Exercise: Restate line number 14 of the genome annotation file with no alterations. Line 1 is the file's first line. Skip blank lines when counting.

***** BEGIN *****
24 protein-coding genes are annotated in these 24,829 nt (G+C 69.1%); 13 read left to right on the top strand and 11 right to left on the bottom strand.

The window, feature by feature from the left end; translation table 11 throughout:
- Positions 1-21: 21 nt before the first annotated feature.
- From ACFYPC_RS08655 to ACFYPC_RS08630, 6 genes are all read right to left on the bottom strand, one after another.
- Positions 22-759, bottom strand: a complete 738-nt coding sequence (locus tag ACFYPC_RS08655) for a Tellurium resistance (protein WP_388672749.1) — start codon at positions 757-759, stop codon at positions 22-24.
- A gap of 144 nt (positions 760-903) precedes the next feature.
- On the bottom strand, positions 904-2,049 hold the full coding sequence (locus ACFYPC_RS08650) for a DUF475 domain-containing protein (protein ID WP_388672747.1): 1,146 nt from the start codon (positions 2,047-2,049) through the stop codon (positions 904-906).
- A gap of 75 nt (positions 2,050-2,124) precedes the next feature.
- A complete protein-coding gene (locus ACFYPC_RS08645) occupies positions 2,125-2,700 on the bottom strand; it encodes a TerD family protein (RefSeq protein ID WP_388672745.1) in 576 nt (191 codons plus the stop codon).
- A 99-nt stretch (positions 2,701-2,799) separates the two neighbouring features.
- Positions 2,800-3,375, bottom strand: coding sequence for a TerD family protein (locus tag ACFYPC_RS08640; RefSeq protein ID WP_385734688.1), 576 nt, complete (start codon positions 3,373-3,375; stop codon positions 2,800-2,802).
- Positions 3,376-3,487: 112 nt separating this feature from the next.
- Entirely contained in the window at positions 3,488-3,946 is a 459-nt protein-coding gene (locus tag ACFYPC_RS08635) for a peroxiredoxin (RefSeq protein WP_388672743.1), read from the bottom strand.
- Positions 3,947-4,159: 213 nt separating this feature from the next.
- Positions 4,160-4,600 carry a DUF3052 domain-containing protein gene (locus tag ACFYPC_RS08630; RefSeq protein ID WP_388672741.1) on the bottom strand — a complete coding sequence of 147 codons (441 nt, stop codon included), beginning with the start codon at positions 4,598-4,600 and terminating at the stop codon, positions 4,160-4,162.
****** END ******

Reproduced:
- Positions 3,947-4,159: 213 nt separating this feature from the next.